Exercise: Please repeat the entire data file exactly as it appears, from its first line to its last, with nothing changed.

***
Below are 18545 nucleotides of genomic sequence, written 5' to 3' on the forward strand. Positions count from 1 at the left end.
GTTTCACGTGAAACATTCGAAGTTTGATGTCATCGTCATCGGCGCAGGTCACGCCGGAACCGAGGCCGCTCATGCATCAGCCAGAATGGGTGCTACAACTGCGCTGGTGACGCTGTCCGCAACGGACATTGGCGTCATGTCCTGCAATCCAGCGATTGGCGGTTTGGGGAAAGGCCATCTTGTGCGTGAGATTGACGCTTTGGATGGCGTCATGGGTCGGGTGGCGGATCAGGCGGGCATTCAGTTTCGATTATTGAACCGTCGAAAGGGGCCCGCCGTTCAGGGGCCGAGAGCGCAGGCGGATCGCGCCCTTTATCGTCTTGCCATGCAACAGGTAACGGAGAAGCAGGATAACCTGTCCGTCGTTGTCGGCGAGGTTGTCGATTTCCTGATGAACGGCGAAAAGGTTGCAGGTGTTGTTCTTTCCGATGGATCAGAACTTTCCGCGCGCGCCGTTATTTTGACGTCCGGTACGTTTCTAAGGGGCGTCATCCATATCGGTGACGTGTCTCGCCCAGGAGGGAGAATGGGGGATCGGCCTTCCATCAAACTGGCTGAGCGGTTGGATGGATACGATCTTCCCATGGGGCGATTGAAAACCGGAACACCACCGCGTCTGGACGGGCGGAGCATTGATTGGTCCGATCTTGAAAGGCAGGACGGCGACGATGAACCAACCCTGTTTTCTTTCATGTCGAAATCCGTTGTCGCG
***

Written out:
Below are 18545 nucleotides of genomic sequence, written 5' to 3' on the forward strand. Positions count from 1 at the left end.
GTTTCACGTGAAACATTCGAAGTTTGATGTCATCGTCATCGGCGCAGGTCACGCCGGAACCGAGGCCGCTCATGCATCAGCCAGAATGGGTGCTACAACTGCGCTGGTGACGCTGTCCGCAACGGACATTGGCGTCATGTCCTGCAATCCAGCGATTGGCGGTTTGGGGAAAGGCCATCTTGTGCGTGAGATTGACGCTTTGGATGGCGTCATGGGTCGGGTGGCGGATCAGGCGGGCATTCAGTTTCGATTATTGAACCGTCGAAAGGGGCCCGCCGTTCAGGGGCCGAGAGCGCAGGCGGATCGCGCCCTTTATCGTCTTGCCATGCAACAGGTAACGGAGAAGCAGGATAACCTGTCCGTCGTTGTCGGCGAGGTTGTCGATTTCCTGATGAACGGCGAAAAGGTTGCAGGTGTTGTTCTTTCCGATGGATCAGAACTTTCCGCGCGCGCCGTTATTTTGACGTCCGGTACGTTTCTAAGGGGCGTCATCCATATCGGTGACGTGTCTCGCCCAGGAGGGAGAATGGGGGATCGGCCTTCCATCAAACTGGCTGAGCGGTTGGATGGATACGATCTTCCCATGGGGCGATTGAAAACCGGAACACCACCGCGTCTGGACGGGCGGAGCATTGATTGGTCCGATCTTGAAAGGCAGGACGGCGACGATGAACCAACCCTGTTTTCTTTCATGTCGAAATCCGTTGTCGCG